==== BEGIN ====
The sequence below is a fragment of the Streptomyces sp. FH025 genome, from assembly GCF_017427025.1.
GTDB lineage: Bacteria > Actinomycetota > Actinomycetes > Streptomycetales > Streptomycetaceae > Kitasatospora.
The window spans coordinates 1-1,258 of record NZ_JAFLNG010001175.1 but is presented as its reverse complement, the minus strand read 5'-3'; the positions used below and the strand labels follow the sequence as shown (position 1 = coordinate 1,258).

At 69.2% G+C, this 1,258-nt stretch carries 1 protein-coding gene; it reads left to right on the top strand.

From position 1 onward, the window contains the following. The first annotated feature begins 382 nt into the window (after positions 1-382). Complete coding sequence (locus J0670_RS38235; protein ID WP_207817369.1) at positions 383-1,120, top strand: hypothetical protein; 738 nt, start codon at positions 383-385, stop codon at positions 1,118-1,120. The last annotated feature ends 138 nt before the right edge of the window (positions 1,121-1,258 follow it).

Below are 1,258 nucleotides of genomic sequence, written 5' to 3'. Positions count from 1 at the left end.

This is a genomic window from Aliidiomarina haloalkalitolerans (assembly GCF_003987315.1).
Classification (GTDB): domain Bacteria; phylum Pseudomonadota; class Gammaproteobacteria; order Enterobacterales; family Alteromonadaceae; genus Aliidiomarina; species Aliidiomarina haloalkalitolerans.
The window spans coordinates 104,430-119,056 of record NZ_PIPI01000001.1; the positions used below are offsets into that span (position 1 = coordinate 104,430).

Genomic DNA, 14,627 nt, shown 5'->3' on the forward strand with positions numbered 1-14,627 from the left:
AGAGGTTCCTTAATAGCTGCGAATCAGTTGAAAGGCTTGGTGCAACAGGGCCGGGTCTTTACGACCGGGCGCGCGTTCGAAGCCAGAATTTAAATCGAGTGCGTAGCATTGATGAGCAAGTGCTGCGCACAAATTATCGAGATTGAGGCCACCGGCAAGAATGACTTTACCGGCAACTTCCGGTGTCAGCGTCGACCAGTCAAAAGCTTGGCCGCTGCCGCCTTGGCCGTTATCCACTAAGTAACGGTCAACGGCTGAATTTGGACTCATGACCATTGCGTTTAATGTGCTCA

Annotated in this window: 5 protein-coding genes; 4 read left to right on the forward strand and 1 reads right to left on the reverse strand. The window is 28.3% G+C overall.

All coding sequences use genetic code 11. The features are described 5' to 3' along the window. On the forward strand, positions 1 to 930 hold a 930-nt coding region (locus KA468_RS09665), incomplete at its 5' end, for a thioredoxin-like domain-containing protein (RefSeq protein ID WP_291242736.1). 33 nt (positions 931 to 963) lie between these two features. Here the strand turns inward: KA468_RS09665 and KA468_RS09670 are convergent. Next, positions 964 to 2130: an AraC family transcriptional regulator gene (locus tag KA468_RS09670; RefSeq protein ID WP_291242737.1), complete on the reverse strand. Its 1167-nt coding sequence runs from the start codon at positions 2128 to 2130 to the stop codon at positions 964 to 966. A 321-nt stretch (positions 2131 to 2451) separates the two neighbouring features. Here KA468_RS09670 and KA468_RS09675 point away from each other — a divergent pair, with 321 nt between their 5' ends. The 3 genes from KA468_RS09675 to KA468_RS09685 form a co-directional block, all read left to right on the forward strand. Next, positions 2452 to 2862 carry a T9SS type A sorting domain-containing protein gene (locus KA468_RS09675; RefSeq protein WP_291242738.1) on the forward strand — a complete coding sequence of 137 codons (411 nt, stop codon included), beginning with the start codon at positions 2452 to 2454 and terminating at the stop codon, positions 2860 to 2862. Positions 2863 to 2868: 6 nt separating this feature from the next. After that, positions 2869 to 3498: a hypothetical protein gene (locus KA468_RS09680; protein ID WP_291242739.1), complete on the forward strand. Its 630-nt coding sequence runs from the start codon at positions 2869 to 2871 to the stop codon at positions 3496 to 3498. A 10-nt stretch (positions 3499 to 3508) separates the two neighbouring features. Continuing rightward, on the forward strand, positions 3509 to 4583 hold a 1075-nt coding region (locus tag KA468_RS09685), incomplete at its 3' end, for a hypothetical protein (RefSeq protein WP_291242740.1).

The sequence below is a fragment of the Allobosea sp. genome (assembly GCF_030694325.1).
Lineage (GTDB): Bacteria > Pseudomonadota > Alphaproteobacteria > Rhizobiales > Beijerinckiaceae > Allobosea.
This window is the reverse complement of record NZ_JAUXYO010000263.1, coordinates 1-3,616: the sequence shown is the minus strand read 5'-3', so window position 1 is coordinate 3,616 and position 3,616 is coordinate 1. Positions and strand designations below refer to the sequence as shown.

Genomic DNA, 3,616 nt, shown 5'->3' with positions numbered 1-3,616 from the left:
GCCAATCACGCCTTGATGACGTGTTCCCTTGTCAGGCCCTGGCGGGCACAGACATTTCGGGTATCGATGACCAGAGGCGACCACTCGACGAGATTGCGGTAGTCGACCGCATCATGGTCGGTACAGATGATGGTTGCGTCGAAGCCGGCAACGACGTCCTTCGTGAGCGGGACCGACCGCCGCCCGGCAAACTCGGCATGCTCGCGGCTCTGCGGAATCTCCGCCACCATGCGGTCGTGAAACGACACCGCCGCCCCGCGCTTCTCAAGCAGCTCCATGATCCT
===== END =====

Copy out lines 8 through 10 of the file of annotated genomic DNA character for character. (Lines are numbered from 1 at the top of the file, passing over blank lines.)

Classification (GTDB): domain Bacteria; phylum Pseudomonadota; class Gammaproteobacteria; order Enterobacterales; family Alteromonadaceae; genus Aliidiomarina; species Aliidiomarina haloalkalitolerans.
The window spans coordinates 104,430-119,056 of record NZ_PIPI01000001.1; the positions used below are offsets into that span (position 1 = coordinate 104,430).

Genomic DNA, 14,627 nt, shown 5'->3' on the forward strand with positions numbered 1-14,627 from the left: